Part 1: What

26th June 2012

Perfect markets don't exist

For the new economists the problems are deep and axiomatic –  mainstream economists still believe in neologisms such as ‘perfect markets' and ‘perfect competition', which given that such things do not exist naturally means their elegant models make no practical sense and are counterproductive for the economy itself.

Debt, banks and time don't exist

Most mainstream economists also ignore, or underestimate the significance of, fundamental realities such as debt, disequilibrium, deleverage, banks, and even time itself – even though all of these things are fairly fundamental to the functioning of an actual economy.

And the reason Hyman Minksy (1919-96) is viewed as a ‘rock god' by the new economists, while the likes of Friedrich Hayek (1899-1992) and John Maynard Keynes (1883-1946) are mainly seen as a pair of discredited old crooners whose songs lack relevance more than sixty years since they were topping the charts, is that Minsky recognised that neo-classical economics was dangerously detached from reality.

Depressions aren't allowed to exist

In particular Minsky recognised that, according to conventional economic thinking, depressions (such as we saw in the 1930s and are seeing in the early 2010's) cannot happen.

As one of the leaders of the alternative economics movement, Steve Keen, puts it that their failure to encompass depressions means that neoclassical models must be an "inadequate basis for understanding capitalism."

Politics and power don't exist

Steve Keen, professor in economics and finance at the university of Western Sydney, could readily talk for hours about the many dangerous fallacies that underpin neoclassical economic thinking. Here are just a few:-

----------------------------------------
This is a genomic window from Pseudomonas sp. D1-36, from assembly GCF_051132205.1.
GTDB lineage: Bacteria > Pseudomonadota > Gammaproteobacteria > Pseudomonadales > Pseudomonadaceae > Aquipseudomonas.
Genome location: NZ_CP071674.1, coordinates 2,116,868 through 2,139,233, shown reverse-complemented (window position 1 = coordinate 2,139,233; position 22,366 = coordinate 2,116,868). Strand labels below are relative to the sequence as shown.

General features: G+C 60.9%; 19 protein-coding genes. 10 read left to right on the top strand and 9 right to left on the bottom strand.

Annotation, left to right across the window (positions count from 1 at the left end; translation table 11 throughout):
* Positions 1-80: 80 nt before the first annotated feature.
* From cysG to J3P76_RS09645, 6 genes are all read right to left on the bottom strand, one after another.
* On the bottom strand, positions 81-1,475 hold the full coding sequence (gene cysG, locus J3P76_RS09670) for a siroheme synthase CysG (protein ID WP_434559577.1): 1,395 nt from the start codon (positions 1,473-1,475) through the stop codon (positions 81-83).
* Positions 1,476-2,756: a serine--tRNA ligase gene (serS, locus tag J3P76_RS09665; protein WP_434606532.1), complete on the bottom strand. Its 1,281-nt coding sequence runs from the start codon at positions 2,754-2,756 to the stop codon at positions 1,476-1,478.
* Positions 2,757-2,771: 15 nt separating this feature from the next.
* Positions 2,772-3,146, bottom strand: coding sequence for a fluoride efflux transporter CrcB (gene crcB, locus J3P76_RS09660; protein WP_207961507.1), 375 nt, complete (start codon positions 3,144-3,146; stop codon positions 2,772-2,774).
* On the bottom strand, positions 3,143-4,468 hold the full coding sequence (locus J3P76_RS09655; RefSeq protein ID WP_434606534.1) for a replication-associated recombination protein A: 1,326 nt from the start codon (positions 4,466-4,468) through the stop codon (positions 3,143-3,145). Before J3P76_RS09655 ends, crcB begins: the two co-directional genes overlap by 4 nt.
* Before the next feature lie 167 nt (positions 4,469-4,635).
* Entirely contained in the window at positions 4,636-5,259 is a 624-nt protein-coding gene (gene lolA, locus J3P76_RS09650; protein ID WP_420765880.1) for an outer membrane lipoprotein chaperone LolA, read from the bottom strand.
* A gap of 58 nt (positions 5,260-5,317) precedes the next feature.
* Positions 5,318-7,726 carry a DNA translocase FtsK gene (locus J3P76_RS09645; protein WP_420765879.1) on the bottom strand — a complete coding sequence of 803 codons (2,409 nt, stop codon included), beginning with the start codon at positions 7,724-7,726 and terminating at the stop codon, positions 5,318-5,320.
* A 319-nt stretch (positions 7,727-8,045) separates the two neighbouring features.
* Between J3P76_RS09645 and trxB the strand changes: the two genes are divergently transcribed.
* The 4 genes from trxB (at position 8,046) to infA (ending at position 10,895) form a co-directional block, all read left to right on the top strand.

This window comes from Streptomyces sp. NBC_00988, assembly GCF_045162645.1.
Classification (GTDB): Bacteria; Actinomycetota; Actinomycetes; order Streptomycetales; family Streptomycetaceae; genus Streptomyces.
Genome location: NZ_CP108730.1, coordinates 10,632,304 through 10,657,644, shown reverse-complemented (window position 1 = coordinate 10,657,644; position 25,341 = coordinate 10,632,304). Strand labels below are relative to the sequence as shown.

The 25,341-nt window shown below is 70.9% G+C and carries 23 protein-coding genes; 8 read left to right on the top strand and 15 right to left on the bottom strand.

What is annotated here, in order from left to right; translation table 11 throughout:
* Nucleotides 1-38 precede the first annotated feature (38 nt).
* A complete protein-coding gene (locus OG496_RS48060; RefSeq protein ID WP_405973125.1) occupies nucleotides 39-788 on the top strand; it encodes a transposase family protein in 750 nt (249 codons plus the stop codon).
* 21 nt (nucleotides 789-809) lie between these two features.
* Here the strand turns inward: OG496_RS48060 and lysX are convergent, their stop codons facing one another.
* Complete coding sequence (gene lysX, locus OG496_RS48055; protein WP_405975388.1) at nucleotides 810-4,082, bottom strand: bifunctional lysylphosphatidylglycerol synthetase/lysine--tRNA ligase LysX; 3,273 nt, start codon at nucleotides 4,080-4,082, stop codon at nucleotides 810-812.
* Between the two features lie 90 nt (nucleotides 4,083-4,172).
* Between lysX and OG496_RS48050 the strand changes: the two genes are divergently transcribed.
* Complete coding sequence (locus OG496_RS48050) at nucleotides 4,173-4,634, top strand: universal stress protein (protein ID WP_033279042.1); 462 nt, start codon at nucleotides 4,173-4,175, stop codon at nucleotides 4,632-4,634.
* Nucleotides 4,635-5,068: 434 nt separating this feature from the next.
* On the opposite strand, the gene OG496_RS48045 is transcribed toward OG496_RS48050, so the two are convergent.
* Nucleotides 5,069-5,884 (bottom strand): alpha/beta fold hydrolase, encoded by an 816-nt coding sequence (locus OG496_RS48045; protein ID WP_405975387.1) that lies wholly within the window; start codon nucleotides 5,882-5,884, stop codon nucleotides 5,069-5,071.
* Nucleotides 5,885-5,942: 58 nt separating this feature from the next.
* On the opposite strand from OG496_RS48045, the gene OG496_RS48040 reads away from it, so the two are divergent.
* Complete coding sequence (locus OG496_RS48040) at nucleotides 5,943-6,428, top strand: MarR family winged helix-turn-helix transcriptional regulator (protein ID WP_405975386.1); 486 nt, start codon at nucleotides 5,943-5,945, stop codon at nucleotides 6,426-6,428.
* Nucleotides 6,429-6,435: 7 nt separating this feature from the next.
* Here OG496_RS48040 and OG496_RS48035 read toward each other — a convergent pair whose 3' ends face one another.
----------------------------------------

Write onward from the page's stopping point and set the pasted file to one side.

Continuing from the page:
"Neoclassical economics teaches you about a world in which power does not exist; which has a beautifully functioning meritocracy, where everything is in harmony. It's a vision of perfection and as a species we are easily seduced by visions of perfection."

People are rational actors

Also throwing down the gauntlet to the neoclassical economics in the opening article of the Uneconomics section of Open Democracy is William Davies who wrote:

"The methodology of neo-classical economics famously presupposes that human beings are rational maximisers of their own utility. This idea has worked wonderfully for the economics profession as a basis for model creation, but dreadfully badly for the world that economics purports to describe.

So, what happens when you factor in reality?

According to the Levy Economics Institute at Bard College, Minsky "ejected conventional economic ideas such as the efficient market hypothesis in favour of what he called the financial instability hypothesis.

Minsky held that, over a prolonged period of prosperity, investors take on more and more risk, until lending exceeds what borrowers can pay off from their incoming revenues. When over-indebted investors are forced to sell even their less-speculative positions to make good on their loans, markets spiral lower and create a severe demand for cash-an event that has come to be known as a "Minsky moment."

And who are the believers?

But bizarrely, people in positions of massive power and responsibility, including the Federal Reserve chairman Ben Bernanke, still largely subscribe to neo-classical thinking. In particular Keen is aghast at Bernanke's blindness to critical realities such as private sector deleveraging. Keen says:-

"The secret that has completely eluded Bernanke is that aggregate demand is the sum of GDP plus the change in debt. So when debt is rising, demand exceeds what it could be on the basis of earned incomes alone, and when debt is falling the opposite happens … total demand in the economy is the sum of GDP plus the change in debt."

Intro: The end of economics as we know it

Part 1: What's wrong with neo-classical economics? 

Part 2: The decline and fall of neoclassicism  

Part 3: The rise of the New Economists – key players and ideas 

Part 4:  Conclusion: Bye Bye Laputa?


20 'New Economics' sites you should read

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